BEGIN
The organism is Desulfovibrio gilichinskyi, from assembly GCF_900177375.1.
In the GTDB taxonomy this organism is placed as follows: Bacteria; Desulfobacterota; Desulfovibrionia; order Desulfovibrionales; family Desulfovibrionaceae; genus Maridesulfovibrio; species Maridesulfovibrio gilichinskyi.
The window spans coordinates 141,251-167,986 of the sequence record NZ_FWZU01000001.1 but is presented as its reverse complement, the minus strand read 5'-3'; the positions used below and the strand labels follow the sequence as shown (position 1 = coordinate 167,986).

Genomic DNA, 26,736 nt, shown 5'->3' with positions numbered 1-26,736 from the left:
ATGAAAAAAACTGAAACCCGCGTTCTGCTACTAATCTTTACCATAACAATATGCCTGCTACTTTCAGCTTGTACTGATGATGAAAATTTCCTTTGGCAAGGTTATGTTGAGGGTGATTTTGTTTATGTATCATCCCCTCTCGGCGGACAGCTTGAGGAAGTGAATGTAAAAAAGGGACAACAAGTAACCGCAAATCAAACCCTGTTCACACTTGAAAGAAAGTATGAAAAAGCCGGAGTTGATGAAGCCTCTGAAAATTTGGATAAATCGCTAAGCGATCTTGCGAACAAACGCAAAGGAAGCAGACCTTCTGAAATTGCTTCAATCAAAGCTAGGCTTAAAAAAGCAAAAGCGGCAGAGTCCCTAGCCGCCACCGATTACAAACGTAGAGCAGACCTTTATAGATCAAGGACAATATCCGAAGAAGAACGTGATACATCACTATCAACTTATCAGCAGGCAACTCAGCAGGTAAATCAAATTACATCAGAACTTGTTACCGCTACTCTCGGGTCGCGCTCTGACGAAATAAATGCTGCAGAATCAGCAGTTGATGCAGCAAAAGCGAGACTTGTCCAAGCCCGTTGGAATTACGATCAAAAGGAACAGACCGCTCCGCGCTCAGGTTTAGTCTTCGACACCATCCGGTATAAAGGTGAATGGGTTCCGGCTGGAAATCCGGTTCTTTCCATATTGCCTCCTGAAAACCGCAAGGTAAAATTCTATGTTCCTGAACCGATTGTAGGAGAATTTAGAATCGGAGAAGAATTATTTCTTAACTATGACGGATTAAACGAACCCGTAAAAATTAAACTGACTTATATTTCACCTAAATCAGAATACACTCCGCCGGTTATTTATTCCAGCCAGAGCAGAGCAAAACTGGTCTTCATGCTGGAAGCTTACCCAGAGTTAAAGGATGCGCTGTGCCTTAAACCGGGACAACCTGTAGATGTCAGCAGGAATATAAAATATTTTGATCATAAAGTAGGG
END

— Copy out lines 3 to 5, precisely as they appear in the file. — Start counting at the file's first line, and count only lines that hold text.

The window spans coordinates 141,251-167,986 of the sequence record NZ_FWZU01000001.1 but is presented as its reverse complement, the minus strand read 5'-3'; the positions used below and the strand labels follow the sequence as shown (position 1 = coordinate 167,986).

Genomic DNA, 26,736 nt, shown 5'->3' with positions numbered 1-26,736 from the left:
ATGAAAAAAACTGAAACCCGCGTTCTGCTACTAATCTTTACCATAACAATATGCCTGCTACTTTCAGCTTGTACTGATGATGAAAATTTCCTTTGGCAAGGTTATGTTGAGGGTGATTTTGTTTATGTATCATCCCCTCTCGGCGGACAGCTTGAGGAAGTGAATGTAAAAAAGGGACAACAAGTAACCGCAAATCAAACCCTGTTCACACTTGAAAGAAAGTATGAAAAAGCCGGAGTTGATGAAGCCTCTGAAAATTTGGATAAATCGCTAAGCGATCTTGCGAACAAACGCAAAGGAAGCAGACCTTCTGAAATTGCTTCAATCAAAGCTAGGCTTAAAAAAGCAAAAGCGGCAGAGTCCCTAGCCGCCACCGATTACAAACGTAGAGCAGACCTTTATAGATCAAGGACAATATCCGAAGAAGAACGTGATACATCACTATCAACTTATCAGCAGGCAACTCAGCAGGTAAATCAAATTACATCAGAACTTGTTACCGCTACTCTCGGGTCGCGCTCTGACGAAATAAATGCTGCAGAATCAGCAGTTGATGCAGCAAAAGCGAGACTTGTCCAAGCCCGTTGGAATTACGATCAAAAGGAACAGACCGCTCCGCGCTCAGGTTTAGTCTTCGACACCATCCGGTATAAAGGTGAATGGGTTCCGGCTGGAAATCCGGTTCTTTCCATATTGCCTCCTGAAAACCGCAAGGTAAAATTCTATGTTCCTGAACCGATTGTAGGAGAATTTAGAATCGGAGAAGAATTATTTCTTAACTATGACGGATTAAACGAACCCGTAAAAATTAAACTGACTTATATTTCACCTAAATCAGAATACACTCCGCCGGTTATTTATTCCAGCCAGAGCAGAGCAAAACTGGTCTTCATGCTGGAAGCTTACCCAGAGTTAAAGGATGCGCTGTGCCTTAAACCGGGACAACCTGTAGATGTCAGCAGGAATATAAAATATTTTGATCATAAAGTAGGG